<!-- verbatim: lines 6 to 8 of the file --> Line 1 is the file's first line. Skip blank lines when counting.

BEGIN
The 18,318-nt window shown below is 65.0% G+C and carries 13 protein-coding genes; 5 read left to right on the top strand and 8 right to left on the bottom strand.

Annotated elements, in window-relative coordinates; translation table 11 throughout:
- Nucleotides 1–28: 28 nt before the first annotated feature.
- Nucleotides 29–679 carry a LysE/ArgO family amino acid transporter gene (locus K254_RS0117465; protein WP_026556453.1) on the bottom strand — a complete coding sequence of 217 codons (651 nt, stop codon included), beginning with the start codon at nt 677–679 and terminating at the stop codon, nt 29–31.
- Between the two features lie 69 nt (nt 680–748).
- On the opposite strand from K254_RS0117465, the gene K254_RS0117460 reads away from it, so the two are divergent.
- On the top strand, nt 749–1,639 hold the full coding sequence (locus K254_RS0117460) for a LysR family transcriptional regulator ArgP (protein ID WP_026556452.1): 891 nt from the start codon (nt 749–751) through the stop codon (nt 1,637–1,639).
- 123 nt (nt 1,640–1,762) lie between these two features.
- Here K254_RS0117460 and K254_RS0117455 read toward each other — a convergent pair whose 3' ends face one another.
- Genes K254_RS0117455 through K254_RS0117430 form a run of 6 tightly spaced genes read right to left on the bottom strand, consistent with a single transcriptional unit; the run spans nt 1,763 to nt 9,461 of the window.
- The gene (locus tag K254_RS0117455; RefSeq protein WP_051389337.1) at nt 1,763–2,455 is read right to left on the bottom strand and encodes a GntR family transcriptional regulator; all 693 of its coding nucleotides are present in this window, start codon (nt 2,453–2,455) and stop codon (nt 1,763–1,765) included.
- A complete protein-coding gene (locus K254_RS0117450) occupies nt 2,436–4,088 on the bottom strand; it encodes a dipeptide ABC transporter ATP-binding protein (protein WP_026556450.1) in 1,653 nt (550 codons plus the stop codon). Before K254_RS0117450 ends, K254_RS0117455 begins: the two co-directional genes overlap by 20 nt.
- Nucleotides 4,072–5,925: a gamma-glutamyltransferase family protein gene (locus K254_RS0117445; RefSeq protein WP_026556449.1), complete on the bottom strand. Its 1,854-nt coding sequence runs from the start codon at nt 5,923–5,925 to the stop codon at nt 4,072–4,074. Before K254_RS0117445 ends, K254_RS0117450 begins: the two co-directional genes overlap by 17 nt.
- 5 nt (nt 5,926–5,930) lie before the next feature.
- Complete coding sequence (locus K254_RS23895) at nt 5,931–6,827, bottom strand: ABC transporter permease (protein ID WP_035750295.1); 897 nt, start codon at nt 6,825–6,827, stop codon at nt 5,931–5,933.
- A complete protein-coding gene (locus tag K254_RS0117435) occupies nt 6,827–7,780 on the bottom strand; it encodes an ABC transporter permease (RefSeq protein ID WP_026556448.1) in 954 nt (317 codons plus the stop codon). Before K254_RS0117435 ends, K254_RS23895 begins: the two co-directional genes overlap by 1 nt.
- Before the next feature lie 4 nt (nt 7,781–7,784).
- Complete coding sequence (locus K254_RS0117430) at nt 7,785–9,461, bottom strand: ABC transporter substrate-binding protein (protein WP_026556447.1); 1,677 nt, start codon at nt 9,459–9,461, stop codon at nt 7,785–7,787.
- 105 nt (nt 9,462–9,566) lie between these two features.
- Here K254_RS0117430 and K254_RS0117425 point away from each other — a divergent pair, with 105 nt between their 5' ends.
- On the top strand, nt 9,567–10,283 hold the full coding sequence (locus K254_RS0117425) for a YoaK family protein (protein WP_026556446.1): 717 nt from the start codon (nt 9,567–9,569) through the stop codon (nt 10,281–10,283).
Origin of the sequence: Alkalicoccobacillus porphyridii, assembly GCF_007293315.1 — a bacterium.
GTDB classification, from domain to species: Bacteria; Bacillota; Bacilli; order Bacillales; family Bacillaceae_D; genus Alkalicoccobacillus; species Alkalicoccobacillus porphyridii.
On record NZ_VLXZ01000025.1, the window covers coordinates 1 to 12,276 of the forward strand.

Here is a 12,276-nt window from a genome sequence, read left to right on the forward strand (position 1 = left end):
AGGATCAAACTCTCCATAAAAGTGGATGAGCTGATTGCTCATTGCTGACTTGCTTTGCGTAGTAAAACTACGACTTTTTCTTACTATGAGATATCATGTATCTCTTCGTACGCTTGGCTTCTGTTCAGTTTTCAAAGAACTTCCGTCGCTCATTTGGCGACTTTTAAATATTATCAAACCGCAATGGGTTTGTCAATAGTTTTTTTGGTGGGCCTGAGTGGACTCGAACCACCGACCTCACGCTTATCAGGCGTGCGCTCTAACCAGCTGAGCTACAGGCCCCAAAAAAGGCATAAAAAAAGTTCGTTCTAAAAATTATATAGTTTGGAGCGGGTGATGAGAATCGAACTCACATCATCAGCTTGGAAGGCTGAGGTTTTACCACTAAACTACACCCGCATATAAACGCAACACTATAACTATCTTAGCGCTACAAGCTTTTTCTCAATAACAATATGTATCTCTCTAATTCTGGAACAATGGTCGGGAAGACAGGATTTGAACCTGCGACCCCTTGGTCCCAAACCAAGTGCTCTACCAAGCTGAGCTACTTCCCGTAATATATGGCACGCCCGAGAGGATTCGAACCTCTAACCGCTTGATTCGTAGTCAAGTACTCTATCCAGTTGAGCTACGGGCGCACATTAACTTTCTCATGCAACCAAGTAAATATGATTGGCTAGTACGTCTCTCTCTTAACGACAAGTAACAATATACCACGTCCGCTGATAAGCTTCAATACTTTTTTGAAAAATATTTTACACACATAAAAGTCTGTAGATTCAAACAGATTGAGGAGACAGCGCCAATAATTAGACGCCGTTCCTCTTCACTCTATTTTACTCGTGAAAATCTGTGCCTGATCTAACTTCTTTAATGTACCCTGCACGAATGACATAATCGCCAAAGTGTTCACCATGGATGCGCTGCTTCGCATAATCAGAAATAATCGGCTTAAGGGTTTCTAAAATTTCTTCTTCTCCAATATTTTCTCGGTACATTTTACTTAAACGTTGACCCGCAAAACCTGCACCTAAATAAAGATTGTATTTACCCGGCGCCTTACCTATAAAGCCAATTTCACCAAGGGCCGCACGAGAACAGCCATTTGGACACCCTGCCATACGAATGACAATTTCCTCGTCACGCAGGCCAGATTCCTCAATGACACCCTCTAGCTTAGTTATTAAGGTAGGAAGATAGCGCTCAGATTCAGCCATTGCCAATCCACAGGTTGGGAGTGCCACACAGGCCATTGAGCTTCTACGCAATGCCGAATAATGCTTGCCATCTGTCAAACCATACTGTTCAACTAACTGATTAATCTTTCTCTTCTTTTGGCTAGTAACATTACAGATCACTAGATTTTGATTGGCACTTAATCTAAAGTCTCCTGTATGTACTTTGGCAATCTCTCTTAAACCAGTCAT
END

- On the opposite strand from K254_RS0117465, the gene K254_RS0117460 reads away from it, so the two are divergent.
- On the top strand, nt 749–1,639 hold the full coding sequence (locus K254_RS0117460) for a LysR family transcriptional regulator ArgP (protein ID WP_026556452.1): 891 nt from the start codon (nt 749–751) through the stop codon (nt 1,637–1,639).
- 123 nt (nt 1,640–1,762) lie between these two features.